US stock futures rose a few inches higher early Monday morning as another week of earnings reports begins with 161 companies in the S&P 500 – or about a third of the benchmark – to release their results for July through September.
More than half of the S&P 500 (280 companies) released their numbers from July to September, and so far the results are well above projections.
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Wall Street had its best month in nearly a year in October as investors weighed encouraging corporate earnings growth against concerns over rising inflation and supply chain disruptions.
The S&P 500 rose 8.96 points to 4,605.38 – another new high. The Dow rose 89.08 points to 35,819.56 while the Nasdaq rose 50.27 points to 15,498.39.
The Russell 2000 Small Business Index lost less than 0.1% to 2,297.19.
A variety of companies, most recently Apple and Amazon, have reported challenges due to rising costs or supply chain issues.
Apple was down 1.8% a day after the iPhone maker reported that its fiscal fourth quarter revenue fell short of analyst projections as supply bottlenecks make it difficult to meet demand. Internet retail giant Amazon lost 2.2% after higher costs and supply chain problems hurt its third quarter financial results and sales forecast.
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The latest data from the Department of Commerce showed that US consumer spending rose only 0.6% in September, a warning sign of an economy still in the grip of a pandemic and persistently high inflation.
Gains aside, investors looked to the Federal Reserve’s meeting this week as the central bank moves closer to tapering bond purchases, which have helped keep rates low.
On Monday, stocks rose in Asia, with Tokyo’s benchmark gaining 2.5% after the ruling Liberal Democrats won a stronger-than-expected majority on an election Sunday.
Shares rose in all regional markets except Hong Kong and Bangkok.
The regional gains followed further milestones on Wall Street, where the three major indices set records. The S&P 500 rose 0.2%; the Dow Jones Industrial Average gained 0.3% and the Nasdaq closed 0.3% higher.
Japanese Prime Minister Fumio Kishida’s coalition retained a comfortable majority in Sunday’s general election despite losing a few seats as his week-old government grapples with a coronavirus-battered economy and regional security challenges.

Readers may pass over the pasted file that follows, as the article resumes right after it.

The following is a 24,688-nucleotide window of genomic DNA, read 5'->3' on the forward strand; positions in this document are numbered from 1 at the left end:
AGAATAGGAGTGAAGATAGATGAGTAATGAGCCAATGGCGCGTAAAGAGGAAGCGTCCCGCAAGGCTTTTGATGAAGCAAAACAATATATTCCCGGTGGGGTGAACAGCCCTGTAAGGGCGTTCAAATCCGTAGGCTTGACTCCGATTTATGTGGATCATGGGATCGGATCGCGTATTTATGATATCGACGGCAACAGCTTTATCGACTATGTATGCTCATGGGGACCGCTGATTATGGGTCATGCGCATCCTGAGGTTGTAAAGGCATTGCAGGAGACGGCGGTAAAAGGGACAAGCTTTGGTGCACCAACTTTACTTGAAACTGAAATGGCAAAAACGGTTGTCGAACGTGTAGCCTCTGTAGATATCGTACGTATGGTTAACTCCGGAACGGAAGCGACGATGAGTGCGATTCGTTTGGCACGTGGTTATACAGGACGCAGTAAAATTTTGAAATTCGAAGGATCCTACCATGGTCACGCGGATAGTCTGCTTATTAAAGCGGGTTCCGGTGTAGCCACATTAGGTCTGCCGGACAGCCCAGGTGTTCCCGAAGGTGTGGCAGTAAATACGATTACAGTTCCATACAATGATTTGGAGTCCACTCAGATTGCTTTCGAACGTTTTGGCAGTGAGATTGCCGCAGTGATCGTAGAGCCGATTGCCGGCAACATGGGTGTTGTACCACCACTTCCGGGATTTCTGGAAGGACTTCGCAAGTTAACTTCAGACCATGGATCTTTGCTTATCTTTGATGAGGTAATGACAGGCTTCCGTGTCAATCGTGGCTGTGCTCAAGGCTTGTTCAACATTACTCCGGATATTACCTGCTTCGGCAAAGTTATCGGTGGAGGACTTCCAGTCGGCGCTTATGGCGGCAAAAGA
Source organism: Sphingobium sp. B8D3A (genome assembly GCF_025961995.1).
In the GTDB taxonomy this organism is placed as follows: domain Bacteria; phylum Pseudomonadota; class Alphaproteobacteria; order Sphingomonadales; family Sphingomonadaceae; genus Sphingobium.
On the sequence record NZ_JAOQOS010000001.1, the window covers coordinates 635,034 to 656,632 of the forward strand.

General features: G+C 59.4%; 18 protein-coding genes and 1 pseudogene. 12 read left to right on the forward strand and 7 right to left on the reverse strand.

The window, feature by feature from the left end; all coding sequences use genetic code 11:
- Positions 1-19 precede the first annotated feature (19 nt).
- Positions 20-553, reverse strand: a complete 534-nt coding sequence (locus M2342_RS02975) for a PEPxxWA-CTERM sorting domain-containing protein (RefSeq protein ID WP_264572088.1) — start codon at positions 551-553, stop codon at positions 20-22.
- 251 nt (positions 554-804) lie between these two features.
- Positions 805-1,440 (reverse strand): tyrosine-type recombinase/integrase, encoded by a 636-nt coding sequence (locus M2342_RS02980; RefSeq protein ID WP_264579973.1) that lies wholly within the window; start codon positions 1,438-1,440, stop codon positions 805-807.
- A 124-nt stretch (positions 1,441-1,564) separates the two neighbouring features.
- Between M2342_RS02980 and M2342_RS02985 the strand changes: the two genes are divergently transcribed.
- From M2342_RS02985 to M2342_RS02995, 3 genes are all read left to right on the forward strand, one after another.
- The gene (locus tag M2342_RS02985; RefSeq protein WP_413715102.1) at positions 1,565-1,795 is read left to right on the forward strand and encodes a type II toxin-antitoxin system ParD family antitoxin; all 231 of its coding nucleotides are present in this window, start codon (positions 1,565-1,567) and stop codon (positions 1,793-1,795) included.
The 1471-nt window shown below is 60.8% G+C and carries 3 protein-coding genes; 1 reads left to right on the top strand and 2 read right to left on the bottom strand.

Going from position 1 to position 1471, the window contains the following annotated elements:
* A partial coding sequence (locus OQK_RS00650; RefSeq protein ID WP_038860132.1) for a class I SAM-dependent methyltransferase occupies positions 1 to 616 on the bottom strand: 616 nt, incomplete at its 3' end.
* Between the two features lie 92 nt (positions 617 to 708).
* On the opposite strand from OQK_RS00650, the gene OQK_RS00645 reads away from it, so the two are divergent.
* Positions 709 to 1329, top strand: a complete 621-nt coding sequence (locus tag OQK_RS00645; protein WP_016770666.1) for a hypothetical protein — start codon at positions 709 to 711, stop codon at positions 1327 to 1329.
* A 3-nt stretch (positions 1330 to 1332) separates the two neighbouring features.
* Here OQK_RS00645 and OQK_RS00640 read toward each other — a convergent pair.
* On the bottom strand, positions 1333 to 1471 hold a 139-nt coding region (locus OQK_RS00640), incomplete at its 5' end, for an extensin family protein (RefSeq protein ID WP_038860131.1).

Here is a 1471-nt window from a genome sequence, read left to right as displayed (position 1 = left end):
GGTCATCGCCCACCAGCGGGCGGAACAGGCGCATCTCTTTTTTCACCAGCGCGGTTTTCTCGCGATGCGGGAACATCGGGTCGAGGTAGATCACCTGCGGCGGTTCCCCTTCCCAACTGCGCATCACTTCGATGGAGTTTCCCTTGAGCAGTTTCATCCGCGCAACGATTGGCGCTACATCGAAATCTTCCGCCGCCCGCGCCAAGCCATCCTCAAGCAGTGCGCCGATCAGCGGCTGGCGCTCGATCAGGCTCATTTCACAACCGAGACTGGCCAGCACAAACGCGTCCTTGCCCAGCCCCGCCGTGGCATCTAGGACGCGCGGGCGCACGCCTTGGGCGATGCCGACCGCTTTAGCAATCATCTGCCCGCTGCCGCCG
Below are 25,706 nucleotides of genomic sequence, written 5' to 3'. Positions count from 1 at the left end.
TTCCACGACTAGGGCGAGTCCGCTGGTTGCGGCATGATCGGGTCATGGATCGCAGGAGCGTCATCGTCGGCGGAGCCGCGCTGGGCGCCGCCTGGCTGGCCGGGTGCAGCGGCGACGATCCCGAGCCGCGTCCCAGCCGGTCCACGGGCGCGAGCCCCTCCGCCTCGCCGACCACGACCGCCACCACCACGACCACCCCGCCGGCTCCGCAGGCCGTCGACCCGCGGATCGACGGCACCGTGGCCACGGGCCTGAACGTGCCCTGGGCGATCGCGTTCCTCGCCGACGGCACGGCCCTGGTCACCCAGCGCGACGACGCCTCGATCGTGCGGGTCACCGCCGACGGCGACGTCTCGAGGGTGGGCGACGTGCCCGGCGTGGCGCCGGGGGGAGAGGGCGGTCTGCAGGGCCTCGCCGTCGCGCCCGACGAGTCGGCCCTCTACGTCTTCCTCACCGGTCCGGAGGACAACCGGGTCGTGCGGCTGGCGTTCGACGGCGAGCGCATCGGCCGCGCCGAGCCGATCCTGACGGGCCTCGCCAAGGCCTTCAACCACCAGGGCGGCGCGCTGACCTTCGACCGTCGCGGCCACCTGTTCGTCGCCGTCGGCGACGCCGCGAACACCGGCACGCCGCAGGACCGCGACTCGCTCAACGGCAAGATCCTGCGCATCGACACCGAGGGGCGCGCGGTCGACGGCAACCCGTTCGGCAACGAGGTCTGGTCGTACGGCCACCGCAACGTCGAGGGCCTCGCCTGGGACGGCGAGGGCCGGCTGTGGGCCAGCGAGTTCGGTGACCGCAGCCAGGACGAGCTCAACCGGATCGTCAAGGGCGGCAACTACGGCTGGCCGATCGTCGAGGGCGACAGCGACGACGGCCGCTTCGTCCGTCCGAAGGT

“This removes a major political overhang that weighs on market sentiment … and drives risk movements in the Japanese market,” IG’s Jun Rong Yeap said in a comment.
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Kishida is expected to develop a package of government spending and other measures to stimulate growth. He has pulled back on earlier statements suggesting he is in favor of increasing capital gains tax, a move that would largely tax the rich. This could be a way to counter the growing inequality in Japan, and stock prices fell shortly after he took office.
Shares have since rebounded, and there have been signs that the Kishida government is likely to continue the market support policies of its predecessors Shinzo Abe and Yoshihide Suga.
Tokyo’s Nikkei 225 index rose 716 points to 29,610.18, while Seoul’s Kospi rose 0.5% to 2,982.72. In Sydney, the S & P / ASX 200 gained 0.8% to 7,378.50. The Shanghai Composite Index rose 0.1% to 3,552.35.
Hong Kong’s Hang Seng fell 1% to 25,117.79 as investor concerns about financial risk to property developers added to concerns about the economic outlook.
US crude as a benchmark in electronic trading on the New York Mercantile Exchange fell 31 cents to $ 83.26 a barrel. It was down 24 cents on Friday to $ 83.57 a barrel.
Brent crude, the basis for international pricing, lost 17 cents to $ 83.55 a barrel.
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The US dollar rose to 114.28 Japanese yen from 114.07 yen on Friday. The euro weakened from $ 1.1566 to $ 1.1561.